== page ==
Originally published at Ethics In Tech

The San Francisco Police Department used a network of downtown business cameras to conduct mass surveillance of Black Lives Matter and other protesters in late May and early June, a leading digital advocacy group said on Monday.

Electronic Frontier Foundation* reports SFPD received live access to hundreds of cameras operated by the Union Square Business Improvement District, a special taxation zone created by the City and County of San Francisco but run by a private non-profit group.

SFPD also gained access to a “data dump” of camera footage during the ongoing protests against police violence and racism, according to EFF.

The networked cameras utilized by SFPD are made by Avigilon, a Canadian subsidiary of Motorola Solutions based in Vancouver, British Columbia. The are high definition, can zoom in on a targeted person’s face to capture images that can then be analyzed using facial recognition software.

EFF obtained documents showing SFPD has repeatedly requested access to footage related to alleged looting and assault in areas where there have been protests against police violence and racism in the wake of the police killing of George Floyd in Minneapolis, Breonna Taylor in Louisville and other high-profile cases around the nation. According to EFF, “SFPD has gone beyond simply investigating particular incident reports and instead engaged in indiscriminate surveillance of protesters.” 

SFPD requested, and received, 12 hours worth of recordings from every camera in the USBID from 5:00 pm on May 30, 2020 to 5:00 am on May 31, 2020. That means that anyone who either attended protests in the area — or even just passed by — may have been surveilled.

Also on May 31, SFPD’s Homeland Security division requested real-time access to the camera network “to monitor potential violence” and for “situational awareness and enhanced response.”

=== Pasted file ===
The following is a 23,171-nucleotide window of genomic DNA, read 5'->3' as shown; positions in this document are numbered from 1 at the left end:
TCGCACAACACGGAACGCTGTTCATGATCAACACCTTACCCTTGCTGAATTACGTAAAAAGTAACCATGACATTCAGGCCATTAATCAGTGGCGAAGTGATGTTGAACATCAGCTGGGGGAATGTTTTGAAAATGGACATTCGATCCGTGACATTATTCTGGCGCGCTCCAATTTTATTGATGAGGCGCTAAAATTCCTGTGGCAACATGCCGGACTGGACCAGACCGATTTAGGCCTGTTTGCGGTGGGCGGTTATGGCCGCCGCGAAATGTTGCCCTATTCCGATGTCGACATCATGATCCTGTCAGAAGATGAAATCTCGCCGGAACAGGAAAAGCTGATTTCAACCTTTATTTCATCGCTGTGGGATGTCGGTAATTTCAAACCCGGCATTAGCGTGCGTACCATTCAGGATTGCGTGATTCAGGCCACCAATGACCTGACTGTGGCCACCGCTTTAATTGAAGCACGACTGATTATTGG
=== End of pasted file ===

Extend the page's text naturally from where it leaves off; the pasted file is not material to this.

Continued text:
On July 22, Business Wire reported that Motorola is expanding its video security and analytics business by introducing new technology to support public-private partnership programs, which the company says “allow public safety officials and businesses in the community to collaborate through the sharing of video footage and information to better prevent and respond to incidents.”

“Our PPP solutions are specifically designed to help communities provide real-time information to officers, helping them make better informed decisions, deliver meaningful outcomes and maintain accountability for everyone in the community,” said John Kedzierski, Motorola’s senior vice president Video Security and Analytics.

EFF says such partnerships make it “easier for police to gain access to private cameras and video analytic tools like license plate readers.”

In 2012 the New York Times reported that cryptocurrency trading executive Chris Larsen put up $4 million of his own money to fund a network of high definition security cameras in San Francisco as part of an effort to combat soaring property crime. Critics noted that the money could have been better spent alleviating the root causes of poverty in a city where income inequality is on par with developing nations like Guatemala and Rwanda.

The cameras funded by Larsen are managed in a local control room. However, the footage they record can be shared with individuals and law enforcement agencies, prompting critical claims of insufficient oversight. Still, the cameras now cover a 135-block swathe of San Francisco.

Larsen has described granting live access to such camera networks as “illegal.”

“The police can’t monitor it live,” he said in a recent interview with ABC 7 local news. “That’s actually against the law in San Francisco.”

Last month, San Francisco Bay Area lawmakers demanded an end to government surveillance of peaceful protesters following reports of such monitoring by various devices and methods including Stingrays, which can collect call, text and browsing data of nearby cell phones, facial recognition software and automated license plate readers.

The demand letter, co-authored by Reps. Anna Eshoo (D-CA) and Bobby Rush (D-IL), was addressed to the directors of the FBI, the National Guard Bureau, the Drug Enforcement Administration and Customs and Border Protection.

The members of Congress expressed their “deep and profound concerns” about surveillance activity that they said “are significantly chilling the First Amendment rights of Americans.”

Other Bay Area lawmakers who signed the letter included Reps. Barbara Lee, Zoe Lofgren, Ro Khanna and Jerry McNerney, all Democrats.

*Electronic Frontier Foundation’s Electronic Frontier Alliance (EFA) is a partner of Ethics In Tech.

(Photo credit: Ashley/Flickr Creative Commons)